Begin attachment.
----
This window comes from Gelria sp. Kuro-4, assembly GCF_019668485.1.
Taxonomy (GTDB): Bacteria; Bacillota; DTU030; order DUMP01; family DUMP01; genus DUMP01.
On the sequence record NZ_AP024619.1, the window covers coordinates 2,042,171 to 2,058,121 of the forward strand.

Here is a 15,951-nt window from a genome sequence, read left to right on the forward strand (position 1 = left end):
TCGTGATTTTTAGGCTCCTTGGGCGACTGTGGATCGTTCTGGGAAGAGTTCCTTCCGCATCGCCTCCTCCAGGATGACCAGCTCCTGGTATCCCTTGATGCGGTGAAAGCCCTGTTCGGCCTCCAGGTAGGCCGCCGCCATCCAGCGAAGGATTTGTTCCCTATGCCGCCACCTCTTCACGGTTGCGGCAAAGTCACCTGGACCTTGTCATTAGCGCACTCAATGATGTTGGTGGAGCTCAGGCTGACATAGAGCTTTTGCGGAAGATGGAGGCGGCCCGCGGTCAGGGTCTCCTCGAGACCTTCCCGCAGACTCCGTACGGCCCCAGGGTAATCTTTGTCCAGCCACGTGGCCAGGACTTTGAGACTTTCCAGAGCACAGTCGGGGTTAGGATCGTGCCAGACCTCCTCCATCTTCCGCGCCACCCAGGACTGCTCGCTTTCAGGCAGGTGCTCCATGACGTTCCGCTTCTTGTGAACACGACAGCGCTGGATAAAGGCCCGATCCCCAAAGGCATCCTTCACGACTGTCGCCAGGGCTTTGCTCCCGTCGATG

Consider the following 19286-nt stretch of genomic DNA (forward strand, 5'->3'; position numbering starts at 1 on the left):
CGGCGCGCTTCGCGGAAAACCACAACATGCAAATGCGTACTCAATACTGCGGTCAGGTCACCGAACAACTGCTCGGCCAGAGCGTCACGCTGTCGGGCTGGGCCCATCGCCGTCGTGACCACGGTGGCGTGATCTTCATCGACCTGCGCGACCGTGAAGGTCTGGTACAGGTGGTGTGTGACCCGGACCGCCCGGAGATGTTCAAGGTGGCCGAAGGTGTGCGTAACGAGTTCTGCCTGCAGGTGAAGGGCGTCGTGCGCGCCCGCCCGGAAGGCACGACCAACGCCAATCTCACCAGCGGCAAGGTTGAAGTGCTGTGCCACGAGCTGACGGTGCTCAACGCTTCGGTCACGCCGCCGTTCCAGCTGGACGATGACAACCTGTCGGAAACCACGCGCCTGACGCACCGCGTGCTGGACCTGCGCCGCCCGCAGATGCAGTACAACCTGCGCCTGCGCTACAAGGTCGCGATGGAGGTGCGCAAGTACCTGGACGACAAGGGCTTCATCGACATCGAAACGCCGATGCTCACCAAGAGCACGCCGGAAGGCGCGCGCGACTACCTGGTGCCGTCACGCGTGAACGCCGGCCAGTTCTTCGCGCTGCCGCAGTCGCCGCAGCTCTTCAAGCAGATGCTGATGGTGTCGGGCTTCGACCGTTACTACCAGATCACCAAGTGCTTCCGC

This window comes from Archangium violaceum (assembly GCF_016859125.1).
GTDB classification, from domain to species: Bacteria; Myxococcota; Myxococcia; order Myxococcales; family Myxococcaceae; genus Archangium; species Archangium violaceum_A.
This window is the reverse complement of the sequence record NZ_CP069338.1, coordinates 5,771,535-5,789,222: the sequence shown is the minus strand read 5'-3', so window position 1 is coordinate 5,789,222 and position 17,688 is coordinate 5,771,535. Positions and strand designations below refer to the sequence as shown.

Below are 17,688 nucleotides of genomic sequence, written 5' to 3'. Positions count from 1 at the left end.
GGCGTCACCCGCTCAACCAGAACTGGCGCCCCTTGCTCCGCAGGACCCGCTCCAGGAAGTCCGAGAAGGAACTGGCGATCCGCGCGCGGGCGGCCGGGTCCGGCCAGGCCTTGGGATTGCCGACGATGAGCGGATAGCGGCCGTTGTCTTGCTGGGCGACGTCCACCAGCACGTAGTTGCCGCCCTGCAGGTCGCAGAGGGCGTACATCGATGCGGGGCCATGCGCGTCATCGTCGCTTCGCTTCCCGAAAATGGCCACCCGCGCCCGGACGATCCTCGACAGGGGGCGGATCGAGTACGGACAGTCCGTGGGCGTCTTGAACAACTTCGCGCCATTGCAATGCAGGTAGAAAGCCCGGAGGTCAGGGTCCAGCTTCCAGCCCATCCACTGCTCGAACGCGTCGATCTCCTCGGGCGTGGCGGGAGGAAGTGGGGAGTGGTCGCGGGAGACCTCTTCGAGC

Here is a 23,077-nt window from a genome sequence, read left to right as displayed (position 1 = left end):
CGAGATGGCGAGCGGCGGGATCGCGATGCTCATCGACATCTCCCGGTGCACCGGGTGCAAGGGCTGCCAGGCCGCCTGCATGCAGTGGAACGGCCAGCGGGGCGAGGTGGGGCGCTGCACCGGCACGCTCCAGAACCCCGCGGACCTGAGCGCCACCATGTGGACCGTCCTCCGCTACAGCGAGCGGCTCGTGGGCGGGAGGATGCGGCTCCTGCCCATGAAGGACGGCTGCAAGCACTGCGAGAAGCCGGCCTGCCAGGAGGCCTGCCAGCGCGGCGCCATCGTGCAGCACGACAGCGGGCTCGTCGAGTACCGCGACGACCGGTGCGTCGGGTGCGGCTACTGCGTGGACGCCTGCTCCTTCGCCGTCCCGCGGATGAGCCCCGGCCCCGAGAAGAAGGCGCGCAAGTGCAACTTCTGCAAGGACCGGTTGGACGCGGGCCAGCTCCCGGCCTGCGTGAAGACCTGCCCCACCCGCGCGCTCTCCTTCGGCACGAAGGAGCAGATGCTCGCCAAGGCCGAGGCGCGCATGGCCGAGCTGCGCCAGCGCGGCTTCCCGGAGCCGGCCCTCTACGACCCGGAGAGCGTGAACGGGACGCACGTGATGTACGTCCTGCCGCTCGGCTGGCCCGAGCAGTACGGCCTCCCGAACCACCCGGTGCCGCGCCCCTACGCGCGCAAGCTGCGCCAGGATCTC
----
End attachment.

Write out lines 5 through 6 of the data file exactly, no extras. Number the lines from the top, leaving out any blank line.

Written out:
TCGTGATTTTTAGGCTCCTTGGGCGACTGTGGATCGTTCTGGGAAGAGTTCCTTCCGCATCGCCTCCTCCAGGATGACCAGCTCCTGGTATCCCTTGATGCGGTGAAAGCCCTGTTCGGCCTCCAGGTAGGCCGCCGCCATCCAGCGAAGGATTTGTTCCCTATGCCGCCACCTCTTCACGGTTGCGGCAAAGTCACCTGGACCTTGTCATTAGCGCACTCAATGATGTTGGTGGAGCTCAGGCTGACATAGAGCTTTTGCGGAAGATGGAGGCGGCCCGCGGTCAGGGTCTCCTCGAGACCTTCCCGCAGACTCCGTACGGCCCCAGGGTAATCTTTGTCCAGCCACGTGGCCAGGACTTTGAGACTTTCCAGAGCACAGTCGGGGTTAGGATCGTGCCAGACCTCCTCCATCTTCCGCGCCACCCAGGACTGCTCGCTTTCAGGCAGGTGCTCCATGACGTTCCGCTTCTTGTGAACACGACAGCGCTGGATAAAGGCCCGATCCCCAAAGGCATCCTTCACGACTGTCGCCAGGGCTTTGCTCCCGTCGATG

Consider the following 19286-nt stretch of genomic DNA (forward strand, 5'->3'; position numbering starts at 1 on the left):